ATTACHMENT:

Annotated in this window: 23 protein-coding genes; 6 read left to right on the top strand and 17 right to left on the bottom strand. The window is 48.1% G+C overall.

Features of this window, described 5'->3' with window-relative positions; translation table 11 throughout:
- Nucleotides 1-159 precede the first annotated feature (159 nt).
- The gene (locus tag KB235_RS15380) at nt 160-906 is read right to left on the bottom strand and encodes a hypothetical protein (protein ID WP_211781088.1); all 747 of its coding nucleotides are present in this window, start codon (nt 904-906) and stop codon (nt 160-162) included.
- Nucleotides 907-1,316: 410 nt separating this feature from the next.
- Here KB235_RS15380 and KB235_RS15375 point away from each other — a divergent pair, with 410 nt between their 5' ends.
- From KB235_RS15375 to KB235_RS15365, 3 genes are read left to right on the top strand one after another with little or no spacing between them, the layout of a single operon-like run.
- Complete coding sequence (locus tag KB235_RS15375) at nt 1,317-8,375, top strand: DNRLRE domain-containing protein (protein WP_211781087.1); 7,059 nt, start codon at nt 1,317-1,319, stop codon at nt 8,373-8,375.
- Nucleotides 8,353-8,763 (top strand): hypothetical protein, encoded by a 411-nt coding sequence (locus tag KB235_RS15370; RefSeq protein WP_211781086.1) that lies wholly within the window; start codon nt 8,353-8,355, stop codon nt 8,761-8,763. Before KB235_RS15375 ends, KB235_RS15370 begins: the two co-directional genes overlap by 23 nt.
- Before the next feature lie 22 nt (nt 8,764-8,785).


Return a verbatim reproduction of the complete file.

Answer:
Annotated in this window: 23 protein-coding genes; 6 read left to right on the top strand and 17 right to left on the bottom strand. The window is 48.1% G+C overall.

Features of this window, described 5'->3' with window-relative positions; translation table 11 throughout:
- Nucleotides 1-159 precede the first annotated feature (159 nt).
- The gene (locus tag KB235_RS15380) at nt 160-906 is read right to left on the bottom strand and encodes a hypothetical protein (protein ID WP_211781088.1); all 747 of its coding nucleotides are present in this window, start codon (nt 904-906) and stop codon (nt 160-162) included.
- Nucleotides 907-1,316: 410 nt separating this feature from the next.
- Here KB235_RS15380 and KB235_RS15375 point away from each other — a divergent pair, with 410 nt between their 5' ends.
- From KB235_RS15375 to KB235_RS15365, 3 genes are read left to right on the top strand one after another with little or no spacing between them, the layout of a single operon-like run.
- Complete coding sequence (locus tag KB235_RS15375) at nt 1,317-8,375, top strand: DNRLRE domain-containing protein (protein WP_211781087.1); 7,059 nt, start codon at nt 1,317-1,319, stop codon at nt 8,373-8,375.
- Nucleotides 8,353-8,763 (top strand): hypothetical protein, encoded by a 411-nt coding sequence (locus tag KB235_RS15370; RefSeq protein WP_211781086.1) that lies wholly within the window; start codon nt 8,353-8,355, stop codon nt 8,761-8,763. Before KB235_RS15375 ends, KB235_RS15370 begins: the two co-directional genes overlap by 23 nt.
- Before the next feature lie 22 nt (nt 8,764-8,785).